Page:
Gen Z is more actively involved in the stock market than any other generation. Why? They have a fear of missing out, or “FOMO.”

In a stock market that has risen and fallen so dramatically over the past year, most Gen Zers are diving headfirst into it. Nine in 10 say they are actively trading and dealing with economic factors such as inflation and rising interest rates, significantly higher than any other generation. poll established. FOMO could mean that Gen Z is blindly following investment trends, as they did during the pandemic-era meme stock boom, but that may not be the case here. According to one expert, it just means that investing issues are going mainstream, and Gen Zers are using their diverse financial resources to learn.

Nearly 90% of Gen Z investors in 2023 said they bought, sold or kept additional investments in response to rising inflation and interest rates, according to a Bankrate survey of nearly 3,700 U.S. adults. In contrast, only 68% of Millennials, 38% of Gen Xers and 35% of Baby Boomers had a similar reaction.

Gen Z also buys more than anyone else. More than half of Gen Z investors said they expect to invest more in stock-related investments this year than last year, compared with 43 percent of Millennials, 19 percent of Gen Xers and 9 percent of Baby Boomers. FOMO isn’t limited to Americans, either: While 41% of Gen Zers in the U.S. and Canada cite FOMO as a reason for their investments, in a recent survey CFA Institute According to the survey, 60% of young Chinese investors and 43% of young British investors expressed similar sentiments.

It’s no surprise that the youngest adults are active spenders. This generation has seen the rise and fall of the meme stock boom, the bursting of the cryptocurrency and NFT bubble, and the collapse of multiple banks since the pandemic began. Apps like Robinhood are making transactions easier than ever, which, combined with Gen Z’s overall cynicism about the economy and institutions, may have given them a different financial outlook than any generation before them. According to Barron’s, Generation Z is already more financially active than any generation of the same age, with more than half invested in the market and a quarter invested in individual stocks. Report.

While day trading is a way to pass the time, for the average person, day trading is not a great way to build wealth. study It has been consistently shown that active traders, even professional traders, underperform compared to investors who follow a “set it and forget it” approach.

“The evidence has been shown time and time again: Passive investing beats the vast majority of investorsincluding professionals,” wrote former equity analyst James Royal in an article bank rate article. He urges young investors looking to accumulate capital over the long-term to consider proven strategies, writing: “Chief of these strategies is a passive approach that takes a long-term perspective.”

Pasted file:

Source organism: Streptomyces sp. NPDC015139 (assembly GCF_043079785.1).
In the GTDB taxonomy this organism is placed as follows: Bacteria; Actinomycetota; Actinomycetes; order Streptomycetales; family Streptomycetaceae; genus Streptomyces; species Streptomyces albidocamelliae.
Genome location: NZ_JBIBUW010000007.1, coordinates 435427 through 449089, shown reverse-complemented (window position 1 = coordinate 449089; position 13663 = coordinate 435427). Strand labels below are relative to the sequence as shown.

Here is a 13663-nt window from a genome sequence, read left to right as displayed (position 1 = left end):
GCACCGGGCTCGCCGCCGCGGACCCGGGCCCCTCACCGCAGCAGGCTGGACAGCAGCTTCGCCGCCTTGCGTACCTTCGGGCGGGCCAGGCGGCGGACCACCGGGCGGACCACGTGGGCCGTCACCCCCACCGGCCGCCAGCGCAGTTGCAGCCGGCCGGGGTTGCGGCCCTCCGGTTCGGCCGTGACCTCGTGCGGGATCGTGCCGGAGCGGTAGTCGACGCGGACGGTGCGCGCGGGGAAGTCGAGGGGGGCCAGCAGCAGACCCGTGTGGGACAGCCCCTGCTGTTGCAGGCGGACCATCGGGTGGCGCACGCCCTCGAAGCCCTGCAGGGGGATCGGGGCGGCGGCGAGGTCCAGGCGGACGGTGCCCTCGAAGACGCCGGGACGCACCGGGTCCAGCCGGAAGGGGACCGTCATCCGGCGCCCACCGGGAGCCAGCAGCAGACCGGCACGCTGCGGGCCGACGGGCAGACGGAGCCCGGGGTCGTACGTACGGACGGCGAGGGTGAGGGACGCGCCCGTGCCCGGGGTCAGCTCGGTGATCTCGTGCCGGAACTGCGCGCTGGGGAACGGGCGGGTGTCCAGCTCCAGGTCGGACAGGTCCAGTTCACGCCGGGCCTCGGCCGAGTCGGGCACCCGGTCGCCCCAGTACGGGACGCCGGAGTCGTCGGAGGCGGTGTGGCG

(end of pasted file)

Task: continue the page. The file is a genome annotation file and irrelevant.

“Market timing is almost always a loser. But in high-volatility years, it’s especially a loser,” Derek Horstmeyer, a professor of finance at George Mason University, wrote for the Financial Times. wall street journal.

in the spirit of the times

Not everyone is concerned about Gen Z’s shift to the marketplace.Katie Perry, managing director of investor relations at investment platform Public, said: wealth The “mainstreaming” of the conversation around finance and investing could be a powerful motivator for younger investors.

“Most of your friends have an investing app on their home screen. It’s part of the conversation, but it’s not,” Perry said. “Part of that might just be keeping up with the culture, which means keeping up with the financial aspects of life that weren’t part of the zeitgeist before.”

Case in point: Financial influencers are growing in popularity on TikTok and Instagram, according to a Public survey of more than 2,000 retail investors and 25% of Gen Z investors who said social media was one of the sources they used for investment research and ideas. Historical investment flows were reviewed.

But social media wasn’t a driving factor when they invested — about the same number of Gen Z investors also said they used broker research and other educational materials from financial institutions and apps. Instead, Gen Z are more likely than any other generation (22%) to use generative AI tools to conduct financial research and consult family and friends, the report found.

This suggests that Gen Z are taking advantage of the growing diversification of financial resources and are confident in their investment strategies – 71% said they were confident about the second half of the year, almost as confident as Baby Boomers, the report said.

Being the most economically connected generation can be a huge advantage for Gen Z. As long as they have the patience to hang on in the stock market, their early start can help them avoid investors’ most common regrets. wait too long invest.

“The optimistic view is that Gen Z has more tools and information than any other generation, and they’re using them,” Perry said.

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